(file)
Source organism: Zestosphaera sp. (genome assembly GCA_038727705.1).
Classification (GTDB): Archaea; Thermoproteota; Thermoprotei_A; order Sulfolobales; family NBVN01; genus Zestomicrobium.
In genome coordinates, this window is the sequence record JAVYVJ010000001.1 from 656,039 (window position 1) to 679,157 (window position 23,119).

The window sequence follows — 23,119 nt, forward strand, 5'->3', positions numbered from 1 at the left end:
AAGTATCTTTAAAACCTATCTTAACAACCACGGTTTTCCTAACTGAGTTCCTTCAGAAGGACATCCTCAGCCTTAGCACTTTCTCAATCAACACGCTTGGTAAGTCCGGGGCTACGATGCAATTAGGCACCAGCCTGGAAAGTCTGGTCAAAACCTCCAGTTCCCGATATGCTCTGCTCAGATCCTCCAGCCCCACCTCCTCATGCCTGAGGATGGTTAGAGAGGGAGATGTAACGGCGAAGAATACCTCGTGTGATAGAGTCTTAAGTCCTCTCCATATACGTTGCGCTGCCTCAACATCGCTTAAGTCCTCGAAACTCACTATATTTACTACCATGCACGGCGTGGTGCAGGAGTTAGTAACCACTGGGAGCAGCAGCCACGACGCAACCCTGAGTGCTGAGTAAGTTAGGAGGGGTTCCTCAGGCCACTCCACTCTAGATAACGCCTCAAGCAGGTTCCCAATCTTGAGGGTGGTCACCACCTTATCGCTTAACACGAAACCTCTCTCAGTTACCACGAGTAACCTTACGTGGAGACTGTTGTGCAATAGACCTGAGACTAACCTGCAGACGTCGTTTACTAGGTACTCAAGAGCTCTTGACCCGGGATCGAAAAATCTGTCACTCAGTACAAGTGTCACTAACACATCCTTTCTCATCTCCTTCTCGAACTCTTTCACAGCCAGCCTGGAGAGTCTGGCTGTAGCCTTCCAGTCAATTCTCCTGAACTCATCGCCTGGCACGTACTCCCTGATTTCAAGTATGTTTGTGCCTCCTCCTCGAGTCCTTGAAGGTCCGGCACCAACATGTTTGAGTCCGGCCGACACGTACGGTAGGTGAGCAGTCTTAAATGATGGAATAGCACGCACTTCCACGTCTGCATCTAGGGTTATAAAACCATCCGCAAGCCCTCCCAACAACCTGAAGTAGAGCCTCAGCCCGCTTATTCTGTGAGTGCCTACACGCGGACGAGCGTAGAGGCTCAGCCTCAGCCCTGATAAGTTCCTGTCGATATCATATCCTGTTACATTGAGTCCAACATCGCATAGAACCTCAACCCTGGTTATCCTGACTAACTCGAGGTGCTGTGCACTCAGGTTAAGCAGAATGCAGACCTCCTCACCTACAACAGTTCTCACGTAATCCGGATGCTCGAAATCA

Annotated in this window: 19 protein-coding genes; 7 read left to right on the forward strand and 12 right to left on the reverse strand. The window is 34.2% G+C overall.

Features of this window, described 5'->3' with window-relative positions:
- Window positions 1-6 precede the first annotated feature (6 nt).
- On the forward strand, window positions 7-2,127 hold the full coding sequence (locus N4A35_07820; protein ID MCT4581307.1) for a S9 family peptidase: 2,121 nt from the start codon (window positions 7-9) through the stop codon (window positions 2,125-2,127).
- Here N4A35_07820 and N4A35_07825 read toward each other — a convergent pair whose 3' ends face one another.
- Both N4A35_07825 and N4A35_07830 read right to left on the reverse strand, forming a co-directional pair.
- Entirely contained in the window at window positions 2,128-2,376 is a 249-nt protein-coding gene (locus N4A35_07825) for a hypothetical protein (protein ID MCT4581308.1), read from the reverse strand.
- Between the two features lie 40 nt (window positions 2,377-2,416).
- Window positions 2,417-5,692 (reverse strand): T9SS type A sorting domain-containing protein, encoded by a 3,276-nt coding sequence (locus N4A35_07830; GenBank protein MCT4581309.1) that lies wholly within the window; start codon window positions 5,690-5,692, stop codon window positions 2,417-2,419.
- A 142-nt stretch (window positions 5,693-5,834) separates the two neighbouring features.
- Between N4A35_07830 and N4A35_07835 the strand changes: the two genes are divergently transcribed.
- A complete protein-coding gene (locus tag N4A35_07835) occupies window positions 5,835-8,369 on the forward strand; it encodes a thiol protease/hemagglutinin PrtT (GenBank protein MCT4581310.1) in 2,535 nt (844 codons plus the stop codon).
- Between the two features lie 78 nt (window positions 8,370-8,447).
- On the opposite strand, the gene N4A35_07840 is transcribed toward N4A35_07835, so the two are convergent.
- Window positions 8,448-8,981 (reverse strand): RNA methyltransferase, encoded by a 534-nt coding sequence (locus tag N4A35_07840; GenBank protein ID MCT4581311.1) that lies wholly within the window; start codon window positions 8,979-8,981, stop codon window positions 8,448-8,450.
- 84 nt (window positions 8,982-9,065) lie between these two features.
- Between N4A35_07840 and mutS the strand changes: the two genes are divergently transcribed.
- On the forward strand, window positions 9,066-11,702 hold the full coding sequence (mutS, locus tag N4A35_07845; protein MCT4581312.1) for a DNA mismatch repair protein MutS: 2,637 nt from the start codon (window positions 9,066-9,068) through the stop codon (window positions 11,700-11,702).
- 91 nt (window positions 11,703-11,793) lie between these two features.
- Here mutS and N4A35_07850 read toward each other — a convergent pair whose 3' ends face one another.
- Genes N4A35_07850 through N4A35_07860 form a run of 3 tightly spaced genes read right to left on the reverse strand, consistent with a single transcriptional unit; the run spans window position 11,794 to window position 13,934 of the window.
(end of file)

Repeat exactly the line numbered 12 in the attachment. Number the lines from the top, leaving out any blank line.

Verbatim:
- Entirely contained in the window at window positions 2,128-2,376 is a 249-nt protein-coding gene (locus N4A35_07825) for a hypothetical protein (protein ID MCT4581308.1), read from the reverse strand.